New Belize Covid restrictions will kick in on Sunday, September 19, says Prime Minister Johnny Briceño (while not mentioning the supposed “vaccine mandate” rules announced last week by his health minister).
Belize Prime Minister Johnny Briceño made a national address last night, where he introduced new measures to combat the growing number of Covid cases in the country.
Speaking in a pre-recorded video, Briceño laid out five separate measures, starting this Sunday, September 19:
- A new, extended curfew from 7:00 PM-4:00 AM. All of Belize must adhere to this curfew except for the tourist communities of San Pedro, Caye Caulker, Placencia, and Hopkins. These communities remain with the existing 9:00 PM-4:00 AM curfew.
- All restaurants open for take-out services only. Restaurants in San Pedro, Caye Caulker, Placencia, and Hopkins remain exempt, and can open as long as they follow current protocols.
- All casinos and churches closed.
- All contact sports prohibited.
- Sundays are no-movement days. You can only leave your house for medical attention or to buy medicine, groceries, or fuel.
Theses measures will last until Monday, October 4 at the earliest.
Fellow citizens, GOB will do what is necessary to pass appropriate legislation that will protect our children, health care workers and vulnerable citizens doing everything possible to ensure each other’s safety.
I know we can overcome this together because we’ve done it before.
— Johnny Briceño (@JohnBricenoBZE) September 16, 2021
And what about the proposed “vaccine mandate” announced last week?
One odd thing about Briceño’s address is that he said nothing about the supposed plan to ban the unvaccinated from public buildings. He spoke a lot about getting vaccinated and giving the healthcare system a rest, but nothing about the elephant in the room.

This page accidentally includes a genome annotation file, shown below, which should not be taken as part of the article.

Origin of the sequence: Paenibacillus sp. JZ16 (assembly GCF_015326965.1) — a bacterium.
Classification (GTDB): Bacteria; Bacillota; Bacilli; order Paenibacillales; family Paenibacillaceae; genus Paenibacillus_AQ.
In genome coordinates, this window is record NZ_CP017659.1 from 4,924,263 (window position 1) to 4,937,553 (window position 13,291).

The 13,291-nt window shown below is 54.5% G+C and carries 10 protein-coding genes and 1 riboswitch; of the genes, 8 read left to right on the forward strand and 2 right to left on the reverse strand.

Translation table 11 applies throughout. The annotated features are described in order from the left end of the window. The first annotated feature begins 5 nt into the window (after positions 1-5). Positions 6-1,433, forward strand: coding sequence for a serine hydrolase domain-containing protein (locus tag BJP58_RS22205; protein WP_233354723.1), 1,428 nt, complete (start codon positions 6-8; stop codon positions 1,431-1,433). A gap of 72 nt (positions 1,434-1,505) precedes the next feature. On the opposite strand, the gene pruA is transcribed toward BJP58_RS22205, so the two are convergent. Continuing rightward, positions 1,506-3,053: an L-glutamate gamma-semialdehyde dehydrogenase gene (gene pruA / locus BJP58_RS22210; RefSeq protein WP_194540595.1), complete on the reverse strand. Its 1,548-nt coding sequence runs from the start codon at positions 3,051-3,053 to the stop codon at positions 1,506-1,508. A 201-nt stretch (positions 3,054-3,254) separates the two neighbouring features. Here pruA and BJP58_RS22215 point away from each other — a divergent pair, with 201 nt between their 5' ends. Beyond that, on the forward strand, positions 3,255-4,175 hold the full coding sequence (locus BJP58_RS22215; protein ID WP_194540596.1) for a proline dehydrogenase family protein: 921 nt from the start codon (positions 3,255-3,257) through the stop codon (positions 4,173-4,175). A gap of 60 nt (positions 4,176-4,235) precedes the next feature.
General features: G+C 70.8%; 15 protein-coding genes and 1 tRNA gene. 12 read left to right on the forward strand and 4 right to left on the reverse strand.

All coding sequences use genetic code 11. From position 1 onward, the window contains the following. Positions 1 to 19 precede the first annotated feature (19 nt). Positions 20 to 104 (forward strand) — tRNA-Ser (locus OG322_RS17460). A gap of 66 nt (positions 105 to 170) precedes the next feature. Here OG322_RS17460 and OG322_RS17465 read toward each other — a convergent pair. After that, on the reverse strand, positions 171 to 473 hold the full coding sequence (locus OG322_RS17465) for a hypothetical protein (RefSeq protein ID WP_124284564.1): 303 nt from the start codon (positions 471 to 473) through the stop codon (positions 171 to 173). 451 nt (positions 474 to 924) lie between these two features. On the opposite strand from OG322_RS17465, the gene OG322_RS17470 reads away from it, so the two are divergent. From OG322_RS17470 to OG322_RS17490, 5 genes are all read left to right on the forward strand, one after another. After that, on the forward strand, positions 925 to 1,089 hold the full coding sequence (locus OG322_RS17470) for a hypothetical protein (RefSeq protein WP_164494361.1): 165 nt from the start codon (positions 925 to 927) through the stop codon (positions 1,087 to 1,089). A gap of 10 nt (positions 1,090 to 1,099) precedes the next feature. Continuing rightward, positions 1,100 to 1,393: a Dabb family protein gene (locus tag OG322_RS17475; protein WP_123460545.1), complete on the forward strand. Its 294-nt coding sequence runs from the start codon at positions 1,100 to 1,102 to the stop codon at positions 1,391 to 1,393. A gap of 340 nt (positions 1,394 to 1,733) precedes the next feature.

Rumors have been swirling since Health Minister Michel Chabet went on TV last week, saying from October 1, anyone entering a public building in Belize needs to show proof of vaccination.
In his announcement, Chabet defined public buildings as not only government offices, but any building of business where the public can go. This includes stores, restaurants, and public transport.
Chabet said business owners would need to be proactive in maintaining these measures, and that they would also be using police and justices of the peace to help them. He also mentioned the government creating a “Covid enforcement team” to ensure businesses were adhering to the measures.
While these measures aren’t a vaccine mandate as such (no-one’s forcing anyone to get jabbed), they’ll make life extremely difficult for the unvaccinated in Belize. Including, we assume, tourists.
As it stands, travelers arriving in Belize only need to produce a negative Covid test to enter the country, whether they’re vaccinated or not. But airports count as “public buildings”, so does it stand to reason that Belize will tell tourists they need a Covid vaccine?
Belize was the first country in Central America to distinguish between vaccinated and unvaccinated travelers in terms of whether they needed a Covid test to enter. It’s now reversed that ruling. https://t.co/79oxhjuhfA
— CentralAmericaLiving (@VidaAmerica) August 6, 2021
It seems very strange that during the prime minister’s address last night, he didn’t mention any of this.
In the past week, the Belizean press and social media have been all over this story, and there’s even talk of a protest on Saturday.
Not mentioning this leads us to believe it might not happen, at least not on October 1 anyway. We’ll wait and see.
The new restrictions announced today come during Belize’s biggest wave of Covid so far, with 176 new cases confirmed yesterday and two deaths. So far, Belize has 20% of its people fully-vaccinated and 23% partially-vaccinated.
This week, Belize received an extra 168,000 doses of Johnson & Johnson vaccine.
— Breaking Belize News (@belizemedia) September 15, 2021
James Dyde is the editor of centralamerica.com. He lives in Escazu, Costa Rica.